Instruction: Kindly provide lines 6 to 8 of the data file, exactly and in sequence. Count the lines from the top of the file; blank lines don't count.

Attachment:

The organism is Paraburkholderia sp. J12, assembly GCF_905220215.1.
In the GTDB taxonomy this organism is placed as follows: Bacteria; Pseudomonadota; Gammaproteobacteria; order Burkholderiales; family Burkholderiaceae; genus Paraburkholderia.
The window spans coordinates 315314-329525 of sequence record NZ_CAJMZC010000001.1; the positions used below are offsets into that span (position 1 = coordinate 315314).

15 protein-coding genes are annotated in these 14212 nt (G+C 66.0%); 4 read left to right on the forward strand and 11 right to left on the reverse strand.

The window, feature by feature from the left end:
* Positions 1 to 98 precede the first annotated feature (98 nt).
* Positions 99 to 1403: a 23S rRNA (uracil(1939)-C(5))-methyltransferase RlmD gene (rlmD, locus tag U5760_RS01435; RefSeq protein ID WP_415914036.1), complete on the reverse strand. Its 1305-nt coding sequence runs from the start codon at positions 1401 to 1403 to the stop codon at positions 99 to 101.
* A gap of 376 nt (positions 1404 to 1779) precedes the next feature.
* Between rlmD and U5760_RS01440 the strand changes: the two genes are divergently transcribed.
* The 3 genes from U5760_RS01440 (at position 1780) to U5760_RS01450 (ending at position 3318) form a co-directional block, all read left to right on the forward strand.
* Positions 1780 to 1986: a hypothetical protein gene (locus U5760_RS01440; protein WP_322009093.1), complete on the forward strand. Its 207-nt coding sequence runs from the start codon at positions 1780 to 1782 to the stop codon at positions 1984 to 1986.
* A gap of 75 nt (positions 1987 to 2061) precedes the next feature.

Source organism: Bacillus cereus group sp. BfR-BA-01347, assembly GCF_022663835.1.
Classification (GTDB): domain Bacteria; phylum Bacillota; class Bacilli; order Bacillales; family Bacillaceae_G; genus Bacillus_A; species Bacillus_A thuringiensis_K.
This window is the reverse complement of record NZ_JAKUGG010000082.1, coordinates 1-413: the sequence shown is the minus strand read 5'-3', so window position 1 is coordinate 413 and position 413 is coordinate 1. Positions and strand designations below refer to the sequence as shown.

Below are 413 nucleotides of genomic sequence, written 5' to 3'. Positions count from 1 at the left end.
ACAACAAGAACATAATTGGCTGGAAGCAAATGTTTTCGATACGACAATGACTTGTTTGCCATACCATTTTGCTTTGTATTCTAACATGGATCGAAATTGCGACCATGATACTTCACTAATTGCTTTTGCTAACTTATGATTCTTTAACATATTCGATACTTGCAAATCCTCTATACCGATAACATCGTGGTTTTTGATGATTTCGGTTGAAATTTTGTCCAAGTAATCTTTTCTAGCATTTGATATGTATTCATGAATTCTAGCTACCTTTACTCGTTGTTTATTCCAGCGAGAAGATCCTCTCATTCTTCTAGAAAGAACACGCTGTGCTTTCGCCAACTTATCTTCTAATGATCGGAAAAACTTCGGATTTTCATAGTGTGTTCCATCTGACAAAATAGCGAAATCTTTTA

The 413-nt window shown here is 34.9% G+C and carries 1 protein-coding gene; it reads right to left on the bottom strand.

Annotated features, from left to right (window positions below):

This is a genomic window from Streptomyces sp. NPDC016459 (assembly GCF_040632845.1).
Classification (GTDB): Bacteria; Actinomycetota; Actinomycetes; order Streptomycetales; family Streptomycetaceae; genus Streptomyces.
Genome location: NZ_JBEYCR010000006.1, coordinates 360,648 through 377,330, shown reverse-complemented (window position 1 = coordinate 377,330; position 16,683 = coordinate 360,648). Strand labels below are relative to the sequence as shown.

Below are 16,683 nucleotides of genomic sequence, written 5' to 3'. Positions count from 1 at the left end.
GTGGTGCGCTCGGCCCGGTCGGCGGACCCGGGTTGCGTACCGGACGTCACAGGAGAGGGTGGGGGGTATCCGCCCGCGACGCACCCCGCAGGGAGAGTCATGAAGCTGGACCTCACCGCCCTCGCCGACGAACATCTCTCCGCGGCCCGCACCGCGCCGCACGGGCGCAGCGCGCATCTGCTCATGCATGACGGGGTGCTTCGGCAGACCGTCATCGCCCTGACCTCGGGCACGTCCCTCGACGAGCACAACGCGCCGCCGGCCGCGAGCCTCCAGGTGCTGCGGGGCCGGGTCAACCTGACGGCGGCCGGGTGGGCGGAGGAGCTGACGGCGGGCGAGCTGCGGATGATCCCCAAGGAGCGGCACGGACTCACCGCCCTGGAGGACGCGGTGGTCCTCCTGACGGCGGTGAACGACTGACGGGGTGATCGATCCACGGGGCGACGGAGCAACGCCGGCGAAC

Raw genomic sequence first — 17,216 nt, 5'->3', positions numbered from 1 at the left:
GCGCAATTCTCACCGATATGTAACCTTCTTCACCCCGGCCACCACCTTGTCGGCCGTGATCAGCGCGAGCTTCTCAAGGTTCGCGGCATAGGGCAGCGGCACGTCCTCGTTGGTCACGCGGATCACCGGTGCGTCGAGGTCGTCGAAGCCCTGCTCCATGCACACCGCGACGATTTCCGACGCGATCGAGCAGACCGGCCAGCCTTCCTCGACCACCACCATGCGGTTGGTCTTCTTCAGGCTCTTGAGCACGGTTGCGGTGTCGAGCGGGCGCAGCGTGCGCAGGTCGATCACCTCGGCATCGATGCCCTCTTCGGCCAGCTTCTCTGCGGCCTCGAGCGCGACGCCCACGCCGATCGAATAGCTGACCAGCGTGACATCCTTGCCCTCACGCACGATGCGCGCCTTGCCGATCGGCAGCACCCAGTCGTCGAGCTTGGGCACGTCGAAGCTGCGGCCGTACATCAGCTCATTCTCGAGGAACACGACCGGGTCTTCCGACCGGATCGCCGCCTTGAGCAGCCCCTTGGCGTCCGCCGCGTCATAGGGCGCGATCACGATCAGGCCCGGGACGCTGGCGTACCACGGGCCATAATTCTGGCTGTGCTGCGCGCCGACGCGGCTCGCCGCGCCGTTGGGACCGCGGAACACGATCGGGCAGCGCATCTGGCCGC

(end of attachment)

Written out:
* Positions 1 to 98 precede the first annotated feature (98 nt).
* Positions 99 to 1403: a 23S rRNA (uracil(1939)-C(5))-methyltransferase RlmD gene (rlmD, locus tag U5760_RS01435; RefSeq protein ID WP_415914036.1), complete on the reverse strand. Its 1305-nt coding sequence runs from the start codon at positions 1401 to 1403 to the stop codon at positions 99 to 101.
* A gap of 376 nt (positions 1404 to 1779) precedes the next feature.